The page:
Evidence that bolus-swallowing pressures appear to be correlated with measures of tongue strength provides a strong argument for normalizing measures of tongue pressure against a context of MIP in future research, or, alternatively, for incorporating strength measures as covariates in analysis. Controlling for individual or groupwise variations in strength in this manner will help to bring variations attributable to other experimental factors like age and sex into clearer view, should they exist. Such measures will also permit the comparison of data across instruments, which is a consideration of increasing importance as the number of instruments for measuring tongue pressures grows in number and design.

Conclusions

In conclusion, this study addresses a continuing debate in the literature regarding the presence of declining tongue strength for swallowing tasks with age. Our study shows that the tongue pressures required for swallowing differ in amplitude by task. Individual differences in tongue-pressure generation capacity do influence the pressures generated in bolus-swallowing tasks with water in healthy older participants. This influence is not seen in healthy younger adults and is not as strong in saliva swallows. This finding suggests the interesting possibility that boluses of increased viscosity that require greater propulsive forces may elicit swallow pressures that are increasingly dependent on strength. Certainly, data from recent studies of swallowing pressures with different types of boluses support this suggestion [4, 16]. Thus, we conclude that age alone does not constitute a reason to expect reduced swallowing pressures for water- or saliva-swallowing tasks in seniors.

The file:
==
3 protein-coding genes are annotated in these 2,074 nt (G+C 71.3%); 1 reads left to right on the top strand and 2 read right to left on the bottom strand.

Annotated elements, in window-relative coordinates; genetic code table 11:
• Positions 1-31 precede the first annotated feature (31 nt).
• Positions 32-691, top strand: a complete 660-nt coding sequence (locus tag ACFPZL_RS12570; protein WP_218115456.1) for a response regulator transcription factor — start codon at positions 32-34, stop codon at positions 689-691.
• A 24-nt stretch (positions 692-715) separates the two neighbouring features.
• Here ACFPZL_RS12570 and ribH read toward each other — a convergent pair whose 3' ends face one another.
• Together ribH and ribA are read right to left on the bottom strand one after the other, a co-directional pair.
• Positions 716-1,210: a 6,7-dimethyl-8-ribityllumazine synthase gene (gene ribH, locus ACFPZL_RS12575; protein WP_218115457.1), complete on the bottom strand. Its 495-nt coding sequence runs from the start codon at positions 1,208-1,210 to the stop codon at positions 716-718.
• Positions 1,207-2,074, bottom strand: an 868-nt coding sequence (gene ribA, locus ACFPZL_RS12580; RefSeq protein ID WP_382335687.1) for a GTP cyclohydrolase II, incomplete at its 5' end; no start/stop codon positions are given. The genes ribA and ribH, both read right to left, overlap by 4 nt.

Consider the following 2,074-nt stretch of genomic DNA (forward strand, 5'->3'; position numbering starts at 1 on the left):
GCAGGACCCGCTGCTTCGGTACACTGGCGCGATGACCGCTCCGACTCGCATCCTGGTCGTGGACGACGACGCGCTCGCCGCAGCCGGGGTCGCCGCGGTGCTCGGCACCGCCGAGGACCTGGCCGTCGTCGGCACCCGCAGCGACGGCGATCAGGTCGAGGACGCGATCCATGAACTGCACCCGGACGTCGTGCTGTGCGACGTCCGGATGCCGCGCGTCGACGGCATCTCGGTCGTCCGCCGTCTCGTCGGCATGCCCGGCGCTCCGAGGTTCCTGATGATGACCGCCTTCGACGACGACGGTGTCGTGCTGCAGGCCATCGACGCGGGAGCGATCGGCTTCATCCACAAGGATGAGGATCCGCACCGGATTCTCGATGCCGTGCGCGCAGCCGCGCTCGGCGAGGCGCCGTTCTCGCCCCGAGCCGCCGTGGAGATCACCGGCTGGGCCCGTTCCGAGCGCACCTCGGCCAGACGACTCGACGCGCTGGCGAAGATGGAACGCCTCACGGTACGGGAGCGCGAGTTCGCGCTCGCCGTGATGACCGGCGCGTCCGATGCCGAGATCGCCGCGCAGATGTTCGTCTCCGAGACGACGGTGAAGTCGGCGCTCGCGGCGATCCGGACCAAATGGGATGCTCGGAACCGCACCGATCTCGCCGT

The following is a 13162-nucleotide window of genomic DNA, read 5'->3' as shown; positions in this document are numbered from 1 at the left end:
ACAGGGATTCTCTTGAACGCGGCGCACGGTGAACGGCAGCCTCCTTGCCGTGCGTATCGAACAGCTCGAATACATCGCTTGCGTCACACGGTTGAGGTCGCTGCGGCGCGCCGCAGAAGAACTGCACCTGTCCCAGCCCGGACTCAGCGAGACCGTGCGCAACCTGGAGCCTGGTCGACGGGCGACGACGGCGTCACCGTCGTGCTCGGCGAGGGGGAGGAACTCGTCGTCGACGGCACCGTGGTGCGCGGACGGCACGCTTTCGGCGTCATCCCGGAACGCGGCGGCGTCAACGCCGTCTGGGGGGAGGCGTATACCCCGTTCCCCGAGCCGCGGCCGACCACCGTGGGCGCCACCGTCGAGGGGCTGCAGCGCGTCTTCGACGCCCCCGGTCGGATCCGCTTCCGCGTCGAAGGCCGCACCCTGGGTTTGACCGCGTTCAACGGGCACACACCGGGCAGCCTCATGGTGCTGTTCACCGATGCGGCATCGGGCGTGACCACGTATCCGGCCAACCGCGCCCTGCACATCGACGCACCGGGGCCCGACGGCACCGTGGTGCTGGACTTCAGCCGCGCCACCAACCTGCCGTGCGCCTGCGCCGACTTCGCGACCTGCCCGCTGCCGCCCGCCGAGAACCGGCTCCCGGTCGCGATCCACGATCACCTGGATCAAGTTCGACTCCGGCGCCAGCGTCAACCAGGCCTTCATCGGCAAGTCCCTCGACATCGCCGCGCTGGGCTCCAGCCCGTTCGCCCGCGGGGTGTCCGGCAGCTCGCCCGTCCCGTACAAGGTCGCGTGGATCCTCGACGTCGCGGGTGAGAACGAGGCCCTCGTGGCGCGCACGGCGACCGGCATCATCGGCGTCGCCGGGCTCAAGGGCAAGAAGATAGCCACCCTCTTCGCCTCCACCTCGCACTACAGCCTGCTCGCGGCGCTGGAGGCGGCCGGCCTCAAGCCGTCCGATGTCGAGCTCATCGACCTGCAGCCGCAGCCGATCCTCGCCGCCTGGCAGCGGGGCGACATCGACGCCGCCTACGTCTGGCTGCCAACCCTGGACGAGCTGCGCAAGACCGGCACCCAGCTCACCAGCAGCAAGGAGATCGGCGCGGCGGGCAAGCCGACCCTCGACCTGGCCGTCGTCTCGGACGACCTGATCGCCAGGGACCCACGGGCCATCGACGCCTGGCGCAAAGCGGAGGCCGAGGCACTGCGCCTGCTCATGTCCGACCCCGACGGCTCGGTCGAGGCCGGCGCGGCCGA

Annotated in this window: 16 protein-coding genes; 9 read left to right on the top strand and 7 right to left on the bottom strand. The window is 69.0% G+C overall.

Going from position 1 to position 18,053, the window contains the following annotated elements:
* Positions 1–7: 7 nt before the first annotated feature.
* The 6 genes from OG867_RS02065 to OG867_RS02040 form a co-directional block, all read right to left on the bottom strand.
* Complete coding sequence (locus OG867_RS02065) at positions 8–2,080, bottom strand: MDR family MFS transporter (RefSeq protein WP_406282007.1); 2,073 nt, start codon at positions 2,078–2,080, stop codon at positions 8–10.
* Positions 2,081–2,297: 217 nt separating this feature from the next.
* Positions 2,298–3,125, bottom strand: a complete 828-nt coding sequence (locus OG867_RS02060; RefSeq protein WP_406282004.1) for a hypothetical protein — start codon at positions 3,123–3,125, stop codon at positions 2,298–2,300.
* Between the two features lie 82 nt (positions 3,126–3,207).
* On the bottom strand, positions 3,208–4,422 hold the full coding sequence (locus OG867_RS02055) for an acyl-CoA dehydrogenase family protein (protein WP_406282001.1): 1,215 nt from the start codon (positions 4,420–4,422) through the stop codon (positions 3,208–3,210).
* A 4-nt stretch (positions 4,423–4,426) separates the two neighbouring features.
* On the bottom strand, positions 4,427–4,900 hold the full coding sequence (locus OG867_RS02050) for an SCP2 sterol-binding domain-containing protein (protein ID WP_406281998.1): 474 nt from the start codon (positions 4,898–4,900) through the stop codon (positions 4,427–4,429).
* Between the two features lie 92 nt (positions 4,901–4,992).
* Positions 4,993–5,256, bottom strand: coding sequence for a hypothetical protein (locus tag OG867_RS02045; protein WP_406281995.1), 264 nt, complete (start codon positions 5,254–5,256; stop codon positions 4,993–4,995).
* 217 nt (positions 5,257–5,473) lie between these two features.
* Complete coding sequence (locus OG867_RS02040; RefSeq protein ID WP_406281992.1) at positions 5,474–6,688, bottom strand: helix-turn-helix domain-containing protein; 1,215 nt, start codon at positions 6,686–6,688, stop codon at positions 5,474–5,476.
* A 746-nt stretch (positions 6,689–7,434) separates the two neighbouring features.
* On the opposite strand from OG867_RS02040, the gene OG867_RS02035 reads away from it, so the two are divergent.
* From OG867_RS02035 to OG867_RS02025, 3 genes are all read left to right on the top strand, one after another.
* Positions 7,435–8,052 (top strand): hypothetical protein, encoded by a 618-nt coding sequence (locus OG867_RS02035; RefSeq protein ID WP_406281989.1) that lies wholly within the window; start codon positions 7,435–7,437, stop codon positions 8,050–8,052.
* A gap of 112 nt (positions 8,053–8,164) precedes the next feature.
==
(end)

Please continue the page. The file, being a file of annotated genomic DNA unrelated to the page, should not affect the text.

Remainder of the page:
Notes

Conflict of interest

The authors have no conflict of interest to disclose.

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Copyright information

© The Author(s) 2013

Open AccessThis article is distributed under the terms of the Creative Commons Attribution License which permits any use, distribution, and reproduction in any medium, provided the original author(s) and the source are credited.

Authors and Affiliations

  • Tiffany Fei
    • 1
    • 2
  • Rebecca Cliffe Polacco
    • 1
  • Sarah E. Hori
    • 1
  • Sonja M. Molfenter
    • 1
    • 2
  • Melanie Peladeau-Pigeon
    • 1
    • 3
  • Clemence Tsang
    • 1
    • 4
  • Catriona M. Steele
    • 1
    • 2
    • 3
    • 4
    • 5
  1. 1.Swallowing Rehabilitation Research Laboratory, Toronto Rehabilitation InstituteUniversity Health NetworkTorontoCanada
  2. 2.Department of Speech-Language PathologyUniversity of TorontoTorontoCanada
  3. 3.Institute of Biomaterials and Biomedical EngineeringUniversity of TorontoTorontoCanada
  4. 4.Rehabilitation SciencesUniversity of TorontoTorontoCanada
  5. 5.Bloorview Research InstituteHolland Bloorview Kids RehabilitationTorontoCanada